Louis Dow Jr. runs a great auto repair business in Portsmouth.
He’s honest, does quality work at a reasonable price and there are never any surprises. As a result his loyal customers come back year after year.
Lately, though, he’s had to turn away customers or book appointments weeks in advance because he’s been unable to hire mechanics to do the work, even though he pays $28 to $30 an hour, with benefits. “I’m baffled,” he says. “There’s no one out there to hire.”
Dow is not alone in this dilemma. Businesses large and small are facing historic difficulties filling positions. Why can’t businesses find workers? The question is simple, the answer is complex.
The New Hampshire Seacoast and Southern Maine are at near full employment. In just about every business sector there are more jobs than workers. This not only means small businesses like Dow’s Automotive have to turn away customers, but big manufacturers are scrambling to fulfill multi-million dollar contracts, hospitals can’t find nurses, builders and homeowners can’t find plumbers, electricians, HVAC repairmen and construction laborers. While small businesses tend to have roots in a local community, big businesses that employ hundreds of people can move to other states that can provide the workers they need.
The labor shortage starts with demographics. New Hampshire has the second oldest median age in the nation; only Maine is grayer, with median ages of 43 and 44.6, respectively. Deaths are outpacing births in most counties and in-migration from other states is anemic. In fact, the little growth we are seeing is from immigrants and, particularly in New Hampshire, retirees who come to reap the benefits of income tax free living.
But demographics are only part of the problem. There are other graying states whose labor shortages are far less acute. We also have cultural problems.
Many communities in the Seacoast have practices that discourage young families and children. The high school population over the next 20 years is expected to drop 27 percent in New Hampshire and 23 percent in Maine. Most of our communities lack affordable housing, in part due to restrictive zoning laws that encourage 55-plus communities and place obstacles in the way of new single-family and rental developments. Sixty percent of high school and college graduates leave the state upon graduation.
So we have fewer high school graduates, those we do have are not sticking around and those that stick around are urged to attend four-year colleges like their highly educated parents rather than entering the trades and getting a really good paying job. Need proof? In Portsmouth last year they closed the high school’s construction trades program due to lack of enrollment and Manchester Community College closed its program as well.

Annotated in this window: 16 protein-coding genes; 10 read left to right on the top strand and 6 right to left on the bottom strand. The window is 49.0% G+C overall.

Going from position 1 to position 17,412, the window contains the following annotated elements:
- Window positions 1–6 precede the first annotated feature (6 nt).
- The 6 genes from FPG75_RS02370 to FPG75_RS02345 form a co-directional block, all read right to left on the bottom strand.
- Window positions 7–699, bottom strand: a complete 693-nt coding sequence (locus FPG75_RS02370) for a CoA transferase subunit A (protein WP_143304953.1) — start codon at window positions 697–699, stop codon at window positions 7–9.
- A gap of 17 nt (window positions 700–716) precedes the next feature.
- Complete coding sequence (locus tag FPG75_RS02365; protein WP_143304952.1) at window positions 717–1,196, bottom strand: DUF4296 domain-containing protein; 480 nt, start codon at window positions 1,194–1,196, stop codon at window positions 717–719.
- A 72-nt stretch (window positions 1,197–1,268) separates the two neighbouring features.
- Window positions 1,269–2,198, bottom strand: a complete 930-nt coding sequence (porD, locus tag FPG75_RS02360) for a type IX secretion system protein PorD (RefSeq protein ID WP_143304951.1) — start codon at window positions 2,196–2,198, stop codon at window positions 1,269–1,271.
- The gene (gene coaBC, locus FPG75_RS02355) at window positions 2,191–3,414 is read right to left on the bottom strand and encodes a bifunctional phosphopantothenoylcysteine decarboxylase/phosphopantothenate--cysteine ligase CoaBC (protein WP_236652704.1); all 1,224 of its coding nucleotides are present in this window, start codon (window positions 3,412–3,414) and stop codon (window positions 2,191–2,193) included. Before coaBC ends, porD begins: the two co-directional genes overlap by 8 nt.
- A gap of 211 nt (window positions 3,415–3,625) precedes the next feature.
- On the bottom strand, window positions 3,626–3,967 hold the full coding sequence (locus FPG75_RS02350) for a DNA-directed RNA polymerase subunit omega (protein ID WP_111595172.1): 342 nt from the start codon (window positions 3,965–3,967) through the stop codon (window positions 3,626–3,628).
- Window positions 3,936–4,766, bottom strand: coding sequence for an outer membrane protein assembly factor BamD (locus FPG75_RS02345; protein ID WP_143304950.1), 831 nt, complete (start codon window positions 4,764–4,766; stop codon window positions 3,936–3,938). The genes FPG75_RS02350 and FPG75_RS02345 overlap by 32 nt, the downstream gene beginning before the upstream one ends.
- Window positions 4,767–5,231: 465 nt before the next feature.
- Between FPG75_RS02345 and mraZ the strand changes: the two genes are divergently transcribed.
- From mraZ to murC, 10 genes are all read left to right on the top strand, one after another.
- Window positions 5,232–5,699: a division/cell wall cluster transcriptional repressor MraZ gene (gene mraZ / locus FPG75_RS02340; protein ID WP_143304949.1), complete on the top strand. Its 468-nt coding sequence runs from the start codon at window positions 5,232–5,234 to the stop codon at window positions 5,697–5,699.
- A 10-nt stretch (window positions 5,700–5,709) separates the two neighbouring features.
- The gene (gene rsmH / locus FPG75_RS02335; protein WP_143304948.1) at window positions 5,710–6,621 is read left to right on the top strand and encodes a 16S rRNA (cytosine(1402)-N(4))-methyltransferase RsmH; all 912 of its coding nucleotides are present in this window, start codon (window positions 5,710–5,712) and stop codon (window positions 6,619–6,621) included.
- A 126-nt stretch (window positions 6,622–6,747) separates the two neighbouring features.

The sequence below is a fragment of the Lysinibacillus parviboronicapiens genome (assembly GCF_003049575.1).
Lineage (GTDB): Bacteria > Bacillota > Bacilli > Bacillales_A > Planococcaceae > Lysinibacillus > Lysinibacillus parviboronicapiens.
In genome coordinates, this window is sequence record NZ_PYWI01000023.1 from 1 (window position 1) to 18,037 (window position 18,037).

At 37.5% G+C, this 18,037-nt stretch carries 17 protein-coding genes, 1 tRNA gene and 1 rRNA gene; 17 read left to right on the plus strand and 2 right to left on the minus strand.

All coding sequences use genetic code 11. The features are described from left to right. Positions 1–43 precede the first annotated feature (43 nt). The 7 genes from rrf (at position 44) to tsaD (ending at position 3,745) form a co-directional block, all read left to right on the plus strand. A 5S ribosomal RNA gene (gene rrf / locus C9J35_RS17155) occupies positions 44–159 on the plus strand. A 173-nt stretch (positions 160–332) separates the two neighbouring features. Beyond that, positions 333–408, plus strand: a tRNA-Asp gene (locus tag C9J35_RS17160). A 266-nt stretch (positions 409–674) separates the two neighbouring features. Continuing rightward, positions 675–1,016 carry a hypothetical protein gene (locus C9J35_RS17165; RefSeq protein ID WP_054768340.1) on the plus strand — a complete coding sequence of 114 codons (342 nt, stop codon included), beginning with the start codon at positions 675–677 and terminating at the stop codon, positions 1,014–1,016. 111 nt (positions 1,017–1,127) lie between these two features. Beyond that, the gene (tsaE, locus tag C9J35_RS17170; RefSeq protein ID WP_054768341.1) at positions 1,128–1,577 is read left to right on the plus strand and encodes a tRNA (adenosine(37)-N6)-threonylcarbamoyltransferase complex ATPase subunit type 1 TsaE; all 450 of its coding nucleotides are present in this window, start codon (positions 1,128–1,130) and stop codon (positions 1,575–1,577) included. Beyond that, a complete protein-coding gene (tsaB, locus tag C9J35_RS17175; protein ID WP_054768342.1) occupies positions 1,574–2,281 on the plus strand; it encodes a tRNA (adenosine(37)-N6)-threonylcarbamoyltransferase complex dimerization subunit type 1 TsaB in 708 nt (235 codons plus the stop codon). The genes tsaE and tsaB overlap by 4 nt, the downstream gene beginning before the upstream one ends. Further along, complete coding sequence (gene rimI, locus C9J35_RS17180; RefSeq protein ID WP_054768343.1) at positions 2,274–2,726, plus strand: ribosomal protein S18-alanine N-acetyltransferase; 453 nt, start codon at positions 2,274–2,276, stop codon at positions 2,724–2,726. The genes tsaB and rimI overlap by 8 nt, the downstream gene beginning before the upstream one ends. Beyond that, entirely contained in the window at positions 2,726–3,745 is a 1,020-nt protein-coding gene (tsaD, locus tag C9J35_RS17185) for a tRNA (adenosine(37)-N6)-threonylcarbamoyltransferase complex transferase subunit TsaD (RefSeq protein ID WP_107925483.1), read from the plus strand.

There are many small solutions being implemented. Seacoast Harley-Davidson, for example, worked with Great Bay Community College to create a motorcycle repair certificate program. And GBCC has long worked with Portsmouth Naval Shipyard, Sig Sauer, local hospitals and others on specialty training programs. The cooperation between GBCC in Rochester and the aerospace companies Albany and Saffran are true successes. The state is also working with the recovery community to help businesses hire people who are trying to get their lives back on track after battling addiction. But these excellent programs cannot meet the ever-growing demand for workers.
So what’s the solution?
Demographer Peter Francese is working with a talented team researching that question. They believe communities need to remove barriers to the development of affordable housing and cease incentives for age-restricting housing. They need to consolidate school districts (which Maine tried and failed to do under Gov. John Baldacci) to make them more efficient and then provide funding to create excellent public schools.
Will Arvelo, former GBCC president and New Hampshire’s current director of economic development, says we need to change people’s thinking about work in the trades and help high school students understand those jobs pay well and are rewarding. Arvelo also believes we need to do a better job marketing our state to young families and immigrants as a great place to work, play and raise a family.
Changing our approach to young families, children and immigrants won’t be easy, but an increasingly stagnant economy caused by companies moving out of state and homegrown businesses unable to fulfill customer demand is not an acceptable alternative.